When your sole surviving parent is in her eighties, you think about thanks in an entirely different way –one day, one holiday, one small blessing at a time. Because you never know when you’ll next see that person, that familiar face, or share that ongoing, deepening, shared conversation, except for right now over the sweet potatoes and creamed onions.“I never thought I would live this long,” Mom says, “I never wanted to be an old person. I don’t like old people.”

Well, unlike Mom, I do.

There are a few special older people whom I really love and am grateful for. Mom is one of them. A brilliant and vibrant man with whom I am blessed to work is another. Plus a few approaching the cusp of elderhood, who have so touched my heart and my life, that I stand in the world and walk on paths they have cleared with a steadiness of gait and sureness of direction that I could not imagine feeling without their having made the way.

Despite their aches and pains, the slower gait, the lost keys, lost words, lost memories Despite their soul sadness as they contemplate the world facing the little ones. Despite their occasional and worrisome medical encounters, the eternal health “what-if” scenarios that play like a buzz in the background, despite the uncertainty you push aside about whether you will have one more day, one more holiday, one more year, or one more decade with these special elders. Despite all of it, you learn about life, its preciousness, and the need for daily gratitude from those who march ahead of you on lifespan’s forward moving curve…

When people continue to grow and evolve and serve and care over a lifetime, they are able to share the precious gift of elder wisdom, which traditional societies prized above any other form of accumulation. In a society where novelty and constant self-reinvention are the norm, where tips, items, and info flow towards us, striking the shore of instant awareness, and disappearing moments later, like an endless sea of flotsam, I am thankful for the more slowly distilled elixir of a lifetime that Mom and some of the elders serve up.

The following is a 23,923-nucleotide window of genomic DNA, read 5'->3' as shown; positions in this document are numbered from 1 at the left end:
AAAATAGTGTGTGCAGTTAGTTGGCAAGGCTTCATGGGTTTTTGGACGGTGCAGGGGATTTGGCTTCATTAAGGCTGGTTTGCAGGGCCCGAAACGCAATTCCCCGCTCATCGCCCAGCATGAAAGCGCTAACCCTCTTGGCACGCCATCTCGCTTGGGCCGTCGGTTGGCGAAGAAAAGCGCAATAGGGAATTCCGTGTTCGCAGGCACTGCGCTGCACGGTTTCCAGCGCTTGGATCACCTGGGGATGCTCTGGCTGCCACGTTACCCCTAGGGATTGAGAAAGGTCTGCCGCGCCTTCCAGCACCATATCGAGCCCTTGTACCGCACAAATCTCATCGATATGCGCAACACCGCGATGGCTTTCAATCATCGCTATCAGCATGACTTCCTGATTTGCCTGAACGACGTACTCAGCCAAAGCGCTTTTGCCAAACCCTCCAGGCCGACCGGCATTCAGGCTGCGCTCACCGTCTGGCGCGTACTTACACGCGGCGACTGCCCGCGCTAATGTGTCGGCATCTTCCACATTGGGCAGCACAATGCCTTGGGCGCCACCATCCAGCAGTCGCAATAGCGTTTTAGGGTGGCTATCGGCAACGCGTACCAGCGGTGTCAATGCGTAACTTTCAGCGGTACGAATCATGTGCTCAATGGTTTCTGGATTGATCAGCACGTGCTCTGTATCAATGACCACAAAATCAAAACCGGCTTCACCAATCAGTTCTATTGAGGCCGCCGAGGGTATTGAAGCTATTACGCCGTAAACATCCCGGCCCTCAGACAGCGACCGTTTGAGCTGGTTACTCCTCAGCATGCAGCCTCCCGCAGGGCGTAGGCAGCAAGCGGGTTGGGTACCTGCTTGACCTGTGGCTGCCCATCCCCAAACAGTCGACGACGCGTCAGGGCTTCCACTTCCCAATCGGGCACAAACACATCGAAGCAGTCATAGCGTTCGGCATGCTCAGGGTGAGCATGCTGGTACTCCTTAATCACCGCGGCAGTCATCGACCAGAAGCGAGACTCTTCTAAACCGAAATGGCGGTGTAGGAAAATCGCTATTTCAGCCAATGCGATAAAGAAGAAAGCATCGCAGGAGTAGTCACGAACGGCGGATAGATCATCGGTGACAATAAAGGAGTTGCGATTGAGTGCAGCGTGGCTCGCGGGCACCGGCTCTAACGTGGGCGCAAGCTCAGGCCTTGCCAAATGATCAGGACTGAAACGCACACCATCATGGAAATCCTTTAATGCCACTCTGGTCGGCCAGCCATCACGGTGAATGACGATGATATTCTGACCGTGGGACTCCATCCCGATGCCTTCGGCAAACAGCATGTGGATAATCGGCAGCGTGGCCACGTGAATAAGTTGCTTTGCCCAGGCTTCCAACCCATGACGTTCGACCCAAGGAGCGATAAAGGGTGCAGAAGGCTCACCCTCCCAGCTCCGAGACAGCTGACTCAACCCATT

Last night, with a few friends, I trouped over to Mom’s home, high atop a hill, overlooking a misty heathery landscape where two ponds, visibly, vividly blue in summertime, now seemed pale, and mirage like through the autumnal veils of fog. Down in the dunes, cranberry bogs served up the their harvest of autumnal fruits– as we hung out with Mom, peeled onions, skinned sweet potatoes, chopped apples, and watched Charlie Rose, her favorite program. Thanks to extra hands, and friends, and fellowship, we were all prepped for the day of cooking and conversation on Thanksgiving.

And with that day, when the moment for blog writing faced me, there was nothing more important to share, no agenda or teaching more urgent, than to simply open up the space to feel the simple gratitude for another day with loved ones, another meal, another conversation, a sharing, a moment of laughter at ourselves, a tablespoon of tart orange cranberry relish, and another holiday with you, Mom.

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